The Power of Big Data
For example, BMW recently announced a portal enabling the drivers of their vehicles to share information generated by their cars with different third parties. Initially this might just help good drivers get better insurance rates, but it is not too far off to consider customized “info-tainment” and other tailored services offered to drivers based on their particular habits behind the wheel when that data is available for others to analyze.
This is very similar to a farmer enabling a dealer, OEM, or other service provider to help monitor and manage their fleet of equipment using a telemetry system not that different from what BMW is offering. The BMW article clearly points out the driver is in control of the data and has direct control over who it is shared with and when. Additionally, the data is securely stored with only permissioned access, something that is common with how many of the telematics systems in the agriculture industry function as well.
Another great example to look at is in a recent Economist article about how companies like Google, Amazon, Uber and others are using data. Clearly there is an advantage to getting access to data and providing a better value added service back to the data generators. Due to the nature of how these services are based on algorithms that can “learn”, often it is the system with the most data that wins. This clearly translates to the ag industry and the number of startups and even established companies that are working to get as many acres as possible into their systems. The more data they have to fine tune their algorithms, the better their services get. This should, in turn, drive more users of their now improved services which will again make their services better with more data and so on.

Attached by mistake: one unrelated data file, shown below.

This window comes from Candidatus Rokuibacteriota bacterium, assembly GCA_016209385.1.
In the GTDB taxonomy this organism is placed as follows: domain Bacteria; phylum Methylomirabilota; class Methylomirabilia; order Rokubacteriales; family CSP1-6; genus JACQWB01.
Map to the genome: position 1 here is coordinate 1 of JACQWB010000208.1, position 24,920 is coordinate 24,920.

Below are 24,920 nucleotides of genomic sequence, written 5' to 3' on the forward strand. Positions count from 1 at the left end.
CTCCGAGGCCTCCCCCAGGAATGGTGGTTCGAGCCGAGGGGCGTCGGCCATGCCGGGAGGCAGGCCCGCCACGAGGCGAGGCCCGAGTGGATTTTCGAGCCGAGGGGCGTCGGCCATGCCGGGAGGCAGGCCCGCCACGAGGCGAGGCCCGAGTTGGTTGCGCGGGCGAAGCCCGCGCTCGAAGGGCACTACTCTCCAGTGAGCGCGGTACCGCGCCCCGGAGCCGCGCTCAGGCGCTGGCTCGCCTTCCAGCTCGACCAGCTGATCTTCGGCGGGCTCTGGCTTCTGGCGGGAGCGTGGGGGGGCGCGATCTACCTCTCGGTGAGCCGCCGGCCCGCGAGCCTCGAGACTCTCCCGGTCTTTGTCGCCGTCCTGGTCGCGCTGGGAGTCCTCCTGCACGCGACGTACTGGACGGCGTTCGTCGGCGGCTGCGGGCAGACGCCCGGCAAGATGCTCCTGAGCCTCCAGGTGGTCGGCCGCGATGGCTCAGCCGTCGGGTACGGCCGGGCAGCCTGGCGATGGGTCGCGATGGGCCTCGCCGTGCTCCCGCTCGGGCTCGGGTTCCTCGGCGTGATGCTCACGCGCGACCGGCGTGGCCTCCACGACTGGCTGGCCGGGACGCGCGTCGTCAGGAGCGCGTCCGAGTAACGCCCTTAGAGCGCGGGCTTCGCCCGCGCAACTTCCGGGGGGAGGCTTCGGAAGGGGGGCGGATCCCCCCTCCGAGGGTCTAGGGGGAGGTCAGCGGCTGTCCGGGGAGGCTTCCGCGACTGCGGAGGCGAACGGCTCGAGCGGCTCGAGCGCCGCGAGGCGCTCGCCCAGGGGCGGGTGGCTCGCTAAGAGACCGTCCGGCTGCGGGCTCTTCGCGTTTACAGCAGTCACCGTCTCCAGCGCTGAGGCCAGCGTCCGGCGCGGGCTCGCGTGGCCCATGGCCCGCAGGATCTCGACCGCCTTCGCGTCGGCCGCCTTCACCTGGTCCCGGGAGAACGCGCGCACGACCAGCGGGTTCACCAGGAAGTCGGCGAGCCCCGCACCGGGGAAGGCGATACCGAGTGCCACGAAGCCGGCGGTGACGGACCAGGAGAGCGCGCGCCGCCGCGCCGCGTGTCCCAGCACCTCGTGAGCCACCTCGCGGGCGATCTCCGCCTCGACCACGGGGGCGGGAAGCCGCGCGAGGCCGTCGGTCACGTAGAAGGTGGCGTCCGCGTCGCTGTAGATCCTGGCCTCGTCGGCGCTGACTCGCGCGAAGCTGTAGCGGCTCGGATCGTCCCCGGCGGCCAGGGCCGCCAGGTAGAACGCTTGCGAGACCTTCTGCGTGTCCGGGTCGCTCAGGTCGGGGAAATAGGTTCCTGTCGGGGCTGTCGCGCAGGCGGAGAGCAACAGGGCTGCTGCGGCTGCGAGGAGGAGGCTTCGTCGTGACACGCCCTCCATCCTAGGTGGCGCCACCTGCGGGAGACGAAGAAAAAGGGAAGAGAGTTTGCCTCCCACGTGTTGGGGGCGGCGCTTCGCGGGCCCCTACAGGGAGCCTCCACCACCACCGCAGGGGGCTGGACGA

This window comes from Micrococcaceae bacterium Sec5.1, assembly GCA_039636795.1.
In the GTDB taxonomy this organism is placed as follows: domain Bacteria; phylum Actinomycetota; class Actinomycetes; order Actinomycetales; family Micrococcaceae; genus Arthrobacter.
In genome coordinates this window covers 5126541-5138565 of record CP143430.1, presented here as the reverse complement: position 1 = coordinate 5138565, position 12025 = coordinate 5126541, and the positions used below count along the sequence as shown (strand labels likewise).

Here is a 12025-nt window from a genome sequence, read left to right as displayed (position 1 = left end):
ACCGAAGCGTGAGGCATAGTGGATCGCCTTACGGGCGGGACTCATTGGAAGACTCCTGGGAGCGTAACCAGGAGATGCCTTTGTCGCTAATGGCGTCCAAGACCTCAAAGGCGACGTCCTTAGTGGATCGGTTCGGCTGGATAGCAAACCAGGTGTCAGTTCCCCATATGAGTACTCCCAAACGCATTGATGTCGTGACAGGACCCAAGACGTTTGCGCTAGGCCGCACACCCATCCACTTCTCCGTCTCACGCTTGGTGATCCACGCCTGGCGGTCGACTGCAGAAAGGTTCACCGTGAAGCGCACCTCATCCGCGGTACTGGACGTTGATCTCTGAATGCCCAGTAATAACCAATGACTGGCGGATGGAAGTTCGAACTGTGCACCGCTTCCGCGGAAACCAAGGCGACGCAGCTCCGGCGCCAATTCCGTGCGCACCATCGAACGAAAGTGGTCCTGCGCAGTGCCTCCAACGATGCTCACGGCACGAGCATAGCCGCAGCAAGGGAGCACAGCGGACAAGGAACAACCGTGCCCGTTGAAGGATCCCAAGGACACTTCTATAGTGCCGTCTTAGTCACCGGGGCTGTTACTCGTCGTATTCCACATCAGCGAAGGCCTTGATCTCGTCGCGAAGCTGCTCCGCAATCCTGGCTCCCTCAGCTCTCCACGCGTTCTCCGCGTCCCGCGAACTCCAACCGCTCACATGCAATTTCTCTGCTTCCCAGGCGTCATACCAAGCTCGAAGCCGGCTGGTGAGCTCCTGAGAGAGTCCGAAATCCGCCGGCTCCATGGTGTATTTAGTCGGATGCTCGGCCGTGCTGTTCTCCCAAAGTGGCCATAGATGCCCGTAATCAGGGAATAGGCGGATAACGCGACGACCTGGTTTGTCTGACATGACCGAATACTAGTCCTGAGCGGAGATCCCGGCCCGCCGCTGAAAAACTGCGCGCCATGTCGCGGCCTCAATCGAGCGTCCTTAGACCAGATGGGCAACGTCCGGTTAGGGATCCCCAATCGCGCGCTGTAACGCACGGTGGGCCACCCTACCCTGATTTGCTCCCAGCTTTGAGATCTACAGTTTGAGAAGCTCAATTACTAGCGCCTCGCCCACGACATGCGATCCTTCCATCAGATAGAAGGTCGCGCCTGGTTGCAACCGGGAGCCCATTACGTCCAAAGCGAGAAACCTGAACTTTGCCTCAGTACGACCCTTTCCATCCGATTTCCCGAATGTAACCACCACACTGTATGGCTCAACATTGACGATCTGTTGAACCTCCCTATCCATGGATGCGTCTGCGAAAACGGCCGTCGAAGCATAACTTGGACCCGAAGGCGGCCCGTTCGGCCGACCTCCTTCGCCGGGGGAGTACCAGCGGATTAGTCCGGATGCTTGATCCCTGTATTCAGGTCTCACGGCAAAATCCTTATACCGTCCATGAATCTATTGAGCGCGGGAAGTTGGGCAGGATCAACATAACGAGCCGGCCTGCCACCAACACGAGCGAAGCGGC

The article proposes an interesting idea that some of the big companies like Google and Facebook are able to access so much data they may actually be operating similarly to the oil empires that were eventually broken up by the government’s antitrust watchdogs. This will be an interesting space to watch as these agencies begin to navigate this new area. The article even suggests that publicly-owned and controlled data sets may be needed to ensure competitiveness so the large companies do not squash out competition simply due to the fact they have access to more data.
Consumers may also need to band together to form data cooperatives to help strengthen their position with these large tech companies. We are already seeing this concept within the ag industry with groups like the Ag Data Coalition advocating for farmers to have an independent data storage system they control.
The potential for better-informed decision making driven by data is pretty clear within the ag industry. There are hurdles to overcome but we have other industries to watch and learn from. The future for precision ag and farming in general is bright. There will undoubtedly be a few stumbling blocks along the way, but I am excited to see how our industry continues to digitize and grow.